16. My Mojo has been at an all time low for so long I can't remember my last completed model, but do know it has been over a year. I needed something quick (that is a relative term in this modeller's language) and simple to get over the finish line so picked a Meng Kids He177. This would also give me an opportunity to try out the new Mission Models acrylic RLM colours for the first time. I hope you like it as much as I have enjoyed building it. For a snap together kit the tolerances were amazingly tight, I had to scrape the paint off the pins to get things to fit. The clear parts were probably some of the clearest I've ever seen and the instruction booklet was well designed with some nice information on the real aircraft included along with some lovely artwork. All in all a testament to Meng's engineering and kit production techniques. The Mission Models acrylics were really nice to use and the colours matched the Kieroff Paint chips very nicely. Duncan B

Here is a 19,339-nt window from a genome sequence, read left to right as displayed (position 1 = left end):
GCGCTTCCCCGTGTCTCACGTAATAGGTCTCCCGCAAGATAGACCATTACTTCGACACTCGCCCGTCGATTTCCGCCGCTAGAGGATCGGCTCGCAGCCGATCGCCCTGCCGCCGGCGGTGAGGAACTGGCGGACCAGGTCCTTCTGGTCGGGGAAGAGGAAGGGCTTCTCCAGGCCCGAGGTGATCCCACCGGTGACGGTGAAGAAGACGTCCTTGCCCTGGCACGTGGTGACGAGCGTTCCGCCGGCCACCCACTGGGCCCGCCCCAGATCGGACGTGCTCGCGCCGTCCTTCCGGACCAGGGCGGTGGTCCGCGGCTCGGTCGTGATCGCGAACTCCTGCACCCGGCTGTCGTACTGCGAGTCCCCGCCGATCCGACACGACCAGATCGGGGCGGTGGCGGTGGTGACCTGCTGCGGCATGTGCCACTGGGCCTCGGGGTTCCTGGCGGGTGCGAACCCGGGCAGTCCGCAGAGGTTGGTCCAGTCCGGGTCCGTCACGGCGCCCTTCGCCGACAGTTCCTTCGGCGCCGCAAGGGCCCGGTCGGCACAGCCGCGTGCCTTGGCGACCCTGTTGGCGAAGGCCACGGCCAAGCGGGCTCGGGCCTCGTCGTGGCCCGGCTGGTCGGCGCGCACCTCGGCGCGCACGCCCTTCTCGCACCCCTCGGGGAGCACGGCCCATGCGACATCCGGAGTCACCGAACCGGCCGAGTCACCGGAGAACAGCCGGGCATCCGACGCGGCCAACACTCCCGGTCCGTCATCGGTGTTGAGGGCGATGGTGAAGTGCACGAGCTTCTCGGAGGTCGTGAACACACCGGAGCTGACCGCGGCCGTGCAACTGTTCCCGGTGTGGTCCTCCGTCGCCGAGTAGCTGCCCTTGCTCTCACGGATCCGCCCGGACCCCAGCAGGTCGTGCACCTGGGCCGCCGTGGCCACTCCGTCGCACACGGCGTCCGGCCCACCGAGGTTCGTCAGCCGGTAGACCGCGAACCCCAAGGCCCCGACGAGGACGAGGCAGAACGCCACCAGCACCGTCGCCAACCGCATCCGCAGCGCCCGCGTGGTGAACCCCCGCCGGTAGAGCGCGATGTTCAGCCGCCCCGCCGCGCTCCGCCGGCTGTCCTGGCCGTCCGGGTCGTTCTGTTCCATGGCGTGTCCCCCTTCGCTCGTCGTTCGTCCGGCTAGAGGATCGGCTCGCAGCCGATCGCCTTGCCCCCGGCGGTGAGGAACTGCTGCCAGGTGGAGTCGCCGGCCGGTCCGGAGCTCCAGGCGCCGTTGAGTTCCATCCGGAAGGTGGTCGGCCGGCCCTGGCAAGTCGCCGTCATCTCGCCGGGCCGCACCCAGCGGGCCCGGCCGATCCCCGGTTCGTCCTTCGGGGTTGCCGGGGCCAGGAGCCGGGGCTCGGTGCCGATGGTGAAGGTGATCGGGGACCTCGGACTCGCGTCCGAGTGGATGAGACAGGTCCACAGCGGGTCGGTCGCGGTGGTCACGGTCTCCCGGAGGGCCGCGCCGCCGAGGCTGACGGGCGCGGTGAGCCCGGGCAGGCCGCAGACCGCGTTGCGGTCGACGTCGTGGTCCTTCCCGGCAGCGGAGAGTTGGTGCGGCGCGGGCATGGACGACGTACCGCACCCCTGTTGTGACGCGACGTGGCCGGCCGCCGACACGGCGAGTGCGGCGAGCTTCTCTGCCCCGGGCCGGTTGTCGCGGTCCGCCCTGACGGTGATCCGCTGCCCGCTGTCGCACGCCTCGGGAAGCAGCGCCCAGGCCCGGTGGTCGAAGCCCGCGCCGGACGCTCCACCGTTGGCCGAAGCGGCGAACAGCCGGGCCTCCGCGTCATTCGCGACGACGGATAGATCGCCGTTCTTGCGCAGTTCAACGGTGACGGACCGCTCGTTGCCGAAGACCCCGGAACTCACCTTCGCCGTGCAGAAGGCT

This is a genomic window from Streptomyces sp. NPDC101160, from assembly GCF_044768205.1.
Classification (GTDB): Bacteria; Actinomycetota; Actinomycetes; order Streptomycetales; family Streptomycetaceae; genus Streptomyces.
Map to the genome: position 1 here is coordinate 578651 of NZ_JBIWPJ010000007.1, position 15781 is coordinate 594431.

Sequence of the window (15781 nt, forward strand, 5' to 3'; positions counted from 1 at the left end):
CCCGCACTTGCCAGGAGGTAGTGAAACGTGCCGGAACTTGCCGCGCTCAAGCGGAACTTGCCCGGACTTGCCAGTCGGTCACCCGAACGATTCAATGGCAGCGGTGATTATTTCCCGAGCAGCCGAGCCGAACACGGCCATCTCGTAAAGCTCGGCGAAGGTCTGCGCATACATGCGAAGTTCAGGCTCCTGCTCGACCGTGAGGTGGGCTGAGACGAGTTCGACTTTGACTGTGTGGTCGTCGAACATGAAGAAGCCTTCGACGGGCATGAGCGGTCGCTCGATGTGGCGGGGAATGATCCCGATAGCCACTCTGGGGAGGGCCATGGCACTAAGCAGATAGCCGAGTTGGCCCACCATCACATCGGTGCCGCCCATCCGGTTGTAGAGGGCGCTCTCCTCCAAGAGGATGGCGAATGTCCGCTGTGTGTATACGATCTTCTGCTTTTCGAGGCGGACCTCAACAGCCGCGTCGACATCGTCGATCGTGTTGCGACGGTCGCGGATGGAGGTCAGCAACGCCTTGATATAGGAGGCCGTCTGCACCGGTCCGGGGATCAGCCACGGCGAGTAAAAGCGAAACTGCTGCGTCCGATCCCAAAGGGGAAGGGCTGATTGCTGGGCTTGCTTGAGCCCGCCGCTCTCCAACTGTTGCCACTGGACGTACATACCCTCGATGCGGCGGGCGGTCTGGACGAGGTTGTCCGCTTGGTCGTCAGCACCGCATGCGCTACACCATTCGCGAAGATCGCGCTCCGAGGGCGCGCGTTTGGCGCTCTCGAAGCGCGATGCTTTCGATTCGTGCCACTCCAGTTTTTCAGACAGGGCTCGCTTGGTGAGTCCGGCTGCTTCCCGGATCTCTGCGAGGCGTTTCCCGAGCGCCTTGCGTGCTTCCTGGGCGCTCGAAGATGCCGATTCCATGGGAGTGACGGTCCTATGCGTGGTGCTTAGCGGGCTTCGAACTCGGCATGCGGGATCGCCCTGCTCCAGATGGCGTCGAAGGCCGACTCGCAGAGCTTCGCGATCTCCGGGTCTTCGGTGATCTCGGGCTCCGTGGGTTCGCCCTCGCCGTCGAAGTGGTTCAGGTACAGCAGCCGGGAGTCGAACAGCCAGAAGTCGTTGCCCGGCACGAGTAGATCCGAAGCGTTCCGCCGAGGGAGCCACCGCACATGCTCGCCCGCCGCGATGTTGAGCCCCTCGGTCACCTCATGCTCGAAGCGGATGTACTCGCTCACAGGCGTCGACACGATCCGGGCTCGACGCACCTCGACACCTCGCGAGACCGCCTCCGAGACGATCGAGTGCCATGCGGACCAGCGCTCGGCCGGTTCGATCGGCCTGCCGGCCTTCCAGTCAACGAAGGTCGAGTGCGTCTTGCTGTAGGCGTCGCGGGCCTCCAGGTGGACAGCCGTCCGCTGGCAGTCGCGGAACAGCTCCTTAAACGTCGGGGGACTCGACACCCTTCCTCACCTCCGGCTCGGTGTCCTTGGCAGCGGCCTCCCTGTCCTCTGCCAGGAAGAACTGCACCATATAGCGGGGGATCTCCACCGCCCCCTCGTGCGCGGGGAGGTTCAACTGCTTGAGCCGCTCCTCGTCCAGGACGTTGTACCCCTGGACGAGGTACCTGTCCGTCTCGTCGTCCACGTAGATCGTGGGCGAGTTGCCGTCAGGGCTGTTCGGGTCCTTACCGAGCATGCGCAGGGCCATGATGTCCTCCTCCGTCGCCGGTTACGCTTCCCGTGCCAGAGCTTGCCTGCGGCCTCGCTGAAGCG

17. The Meng version of the Abrams M1A2 Tusk II became available while I was working on Tamiya's effort which had a few issues associated with it. Its been in the stash a while and I decided to give a go while taking a break from an F-16. I'll spare people the pictures of the box and parts as there's already a good review of those at http://www.britmodeller.com/forums/index.php?/topic/235003243-m1a2-sep-abrams-tusk-iii-135/#comment-2372771 Its a good kit with rich detail on the parts and clean mouldings without flash. Its a step up in detail from the Tamiya offering and was about the same price. No need for Eduard or other aftermarket extras. It does suffer from a couple of Meng issues. The ejector pin marks are like a bad rash but generally are on the hidden sides of parts. The sprues connecting fragile parts are way to thick and the fit of parts in general is so precise that a layer of primer is enough to throw things off. Some of the brass that's to be fitted looks a bit "chunky". I'll see how that goes when I get round to it. Having no flash on the track bogies is a joy. As both kits came on the market within a year of each other they should be of similar quality however I'm guessing that Tamiya went for the easy option and upgraded an earlier model with a few extra sprue for the Tusk II. The track on this kit is made from individual links. Bit like Friuls but plastic. Meng supply a jig for track assembly which is rubbish but its not necessary. A few nights of old fashioned track bashing is required. Basic hull assembled easily and here it is waiting for some sandy type colours. It includes a working suspension although whether that is any use is debatable. The suspension arms are rather fragile and I've already broken one of them with the Frankenhands. The rear of the engine deck was a pig to fit and requiring copious filing and swearing. Unexpected as most of their parts generally have a good fit. This kit is an Abrams M1A2 however extra parts in the box and some markings on holes to be drilled would suggest that Meng are also planning an M1A1 at some time or other. Last night I completed the first track using 80 blocks, leaving a few over. I wish I'd had a proper look at the link with the earlier review of the kit. The tracks are omnidirectional. After I saw this I went back to my effort and yes I've managed to mix them up....grrr! I'll cover that up with sandy looking stuff. Pity Meng made no mention of it in their instructions. My fault really, if I'd looked at the link pins properly I'd have seen my mistake earlier. Painting the tracks is mind numbing and best done when you want to switch off. Meng suggests an all over colour for the various parts however in reality that's not the case and the individual rubbers need to be painted a different colour from the metal blocks they are fixed to. That's 640 in total. I'm half way.